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From California's Gold Fields to the Mendocino Coast: A Settlement History Across Time and Place
by Samuel M. Otterstrom
University of Nevada Press, 2017
Cloth: 978-1-943859-28-3 | eISBN: 978-0-87417-469-4
Library of Congress Classification F867.5
Dewey Decimal Classification 979.4

ABOUT THIS BOOK | AUTHOR BIOGRAPHY | TOC | REQUEST ACCESSIBLE FILE
ABOUT THIS BOOK
California’s history is rich and diverse, with numerous fascinating stories hidden in its past. Before the discovery of gold in the Sierras, San Francisco (Yerba Buena) and its surroundings comprised a sparsely populated frontier on the edge of the old Spanish realm. After 1848, the area rapidly transformed into a settled urban system as a tremendous influx of prospectors and settlers came to seek their fortune in California. A wave of gold miners, merchants, farmers, politicians, carpenters, and many others from various backgrounds and corners of the world migrated to the area at that time. Interrelated social, geographic, and economic processes led to a very quick metamorphosis from frontier settlement to a firmly established system with ingrained economic patterns.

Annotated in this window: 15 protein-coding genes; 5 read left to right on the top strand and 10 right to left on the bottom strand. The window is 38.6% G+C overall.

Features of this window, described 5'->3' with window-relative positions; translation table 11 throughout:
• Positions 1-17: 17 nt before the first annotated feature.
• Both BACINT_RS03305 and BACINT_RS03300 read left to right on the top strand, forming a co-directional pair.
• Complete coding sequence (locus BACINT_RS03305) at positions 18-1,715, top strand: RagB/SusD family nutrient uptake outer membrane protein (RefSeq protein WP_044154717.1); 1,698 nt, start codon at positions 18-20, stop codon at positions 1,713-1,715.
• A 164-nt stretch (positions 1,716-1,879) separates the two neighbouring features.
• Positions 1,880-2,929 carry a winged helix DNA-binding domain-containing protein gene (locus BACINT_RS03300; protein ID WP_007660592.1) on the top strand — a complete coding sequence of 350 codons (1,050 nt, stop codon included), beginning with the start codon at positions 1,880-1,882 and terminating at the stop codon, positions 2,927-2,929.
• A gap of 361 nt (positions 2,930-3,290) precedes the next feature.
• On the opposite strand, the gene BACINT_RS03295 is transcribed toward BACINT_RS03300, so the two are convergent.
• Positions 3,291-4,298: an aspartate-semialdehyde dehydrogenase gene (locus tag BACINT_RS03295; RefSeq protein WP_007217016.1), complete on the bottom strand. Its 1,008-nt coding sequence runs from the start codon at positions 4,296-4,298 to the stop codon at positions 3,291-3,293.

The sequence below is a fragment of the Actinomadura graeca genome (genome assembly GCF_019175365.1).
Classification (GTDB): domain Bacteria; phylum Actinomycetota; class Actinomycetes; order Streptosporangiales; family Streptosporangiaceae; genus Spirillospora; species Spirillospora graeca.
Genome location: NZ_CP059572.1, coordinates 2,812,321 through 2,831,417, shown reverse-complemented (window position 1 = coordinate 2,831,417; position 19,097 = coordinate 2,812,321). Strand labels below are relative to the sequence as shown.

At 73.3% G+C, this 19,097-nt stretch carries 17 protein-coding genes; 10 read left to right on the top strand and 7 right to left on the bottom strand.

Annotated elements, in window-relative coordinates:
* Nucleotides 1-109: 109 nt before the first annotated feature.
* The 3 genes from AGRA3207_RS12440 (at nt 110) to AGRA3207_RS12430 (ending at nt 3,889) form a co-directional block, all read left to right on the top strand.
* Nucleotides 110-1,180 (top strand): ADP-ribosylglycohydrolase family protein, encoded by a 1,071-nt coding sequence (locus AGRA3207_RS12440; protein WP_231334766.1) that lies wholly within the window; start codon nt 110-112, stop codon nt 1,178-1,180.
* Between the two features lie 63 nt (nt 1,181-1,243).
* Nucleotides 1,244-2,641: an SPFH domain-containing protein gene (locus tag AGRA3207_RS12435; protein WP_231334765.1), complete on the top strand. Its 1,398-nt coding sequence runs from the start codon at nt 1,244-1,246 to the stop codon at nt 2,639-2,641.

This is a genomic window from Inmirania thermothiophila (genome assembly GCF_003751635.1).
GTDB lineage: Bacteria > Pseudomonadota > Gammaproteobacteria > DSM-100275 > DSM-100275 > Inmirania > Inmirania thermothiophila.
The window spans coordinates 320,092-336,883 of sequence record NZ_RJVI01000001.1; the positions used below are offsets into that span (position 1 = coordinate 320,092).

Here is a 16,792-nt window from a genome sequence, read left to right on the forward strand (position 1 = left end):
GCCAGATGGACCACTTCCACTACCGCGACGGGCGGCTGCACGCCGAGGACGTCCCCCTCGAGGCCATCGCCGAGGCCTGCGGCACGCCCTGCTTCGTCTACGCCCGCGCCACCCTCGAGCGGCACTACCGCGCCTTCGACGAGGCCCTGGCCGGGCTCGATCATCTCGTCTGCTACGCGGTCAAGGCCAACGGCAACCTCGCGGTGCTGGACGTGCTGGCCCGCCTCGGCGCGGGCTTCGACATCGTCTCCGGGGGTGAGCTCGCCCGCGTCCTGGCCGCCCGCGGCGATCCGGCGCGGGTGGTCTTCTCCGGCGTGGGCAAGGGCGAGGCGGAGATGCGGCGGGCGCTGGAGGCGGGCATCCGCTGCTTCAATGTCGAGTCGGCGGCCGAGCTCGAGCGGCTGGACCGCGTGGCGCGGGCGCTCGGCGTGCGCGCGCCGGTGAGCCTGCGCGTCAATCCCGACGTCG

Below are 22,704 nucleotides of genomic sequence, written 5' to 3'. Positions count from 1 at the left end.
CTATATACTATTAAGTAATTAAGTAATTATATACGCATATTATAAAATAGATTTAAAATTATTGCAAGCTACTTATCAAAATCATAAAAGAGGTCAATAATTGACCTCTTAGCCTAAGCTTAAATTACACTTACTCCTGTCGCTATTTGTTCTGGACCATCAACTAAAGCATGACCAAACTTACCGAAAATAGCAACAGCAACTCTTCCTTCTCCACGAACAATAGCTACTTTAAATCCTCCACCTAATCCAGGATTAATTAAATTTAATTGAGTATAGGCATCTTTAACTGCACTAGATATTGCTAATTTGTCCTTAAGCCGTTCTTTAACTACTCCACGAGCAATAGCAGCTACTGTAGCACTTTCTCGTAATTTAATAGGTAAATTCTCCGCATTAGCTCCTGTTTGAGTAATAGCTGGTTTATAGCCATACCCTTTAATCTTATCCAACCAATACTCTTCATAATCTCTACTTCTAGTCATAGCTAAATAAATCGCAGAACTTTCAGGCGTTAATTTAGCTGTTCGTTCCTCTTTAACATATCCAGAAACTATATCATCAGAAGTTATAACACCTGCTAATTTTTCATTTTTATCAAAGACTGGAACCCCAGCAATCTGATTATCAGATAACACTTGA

The development of San Francisco’s outlying region from a wilderness into a prosperous village and farming mecca shows how quickly in-migration coupled with economic diversification can establish a stable settlement structure upon the landscape. Otterstrom describes an intricately woven tapestry of interrelated people who were contributing creators of a wide variety of prosperous northern California environs. He uncovers the processes that converted this sleepy post-Mexican outpost into a focal point of nearly hyperactive youthful growth. The narrative follows this crucial story of settlement development until the dawn of the twentieth century, through the interconnected framework of individual and family ingenuity, migration trajectories, and diverse geographical scales.
 
Multiplying individualistic experiences from across far-flung appendages of the Northern California system into larger and larger scales, Otterstrom has achieved a matchless historical and sociological study that will form the basis for any future studies of the area.
 
 

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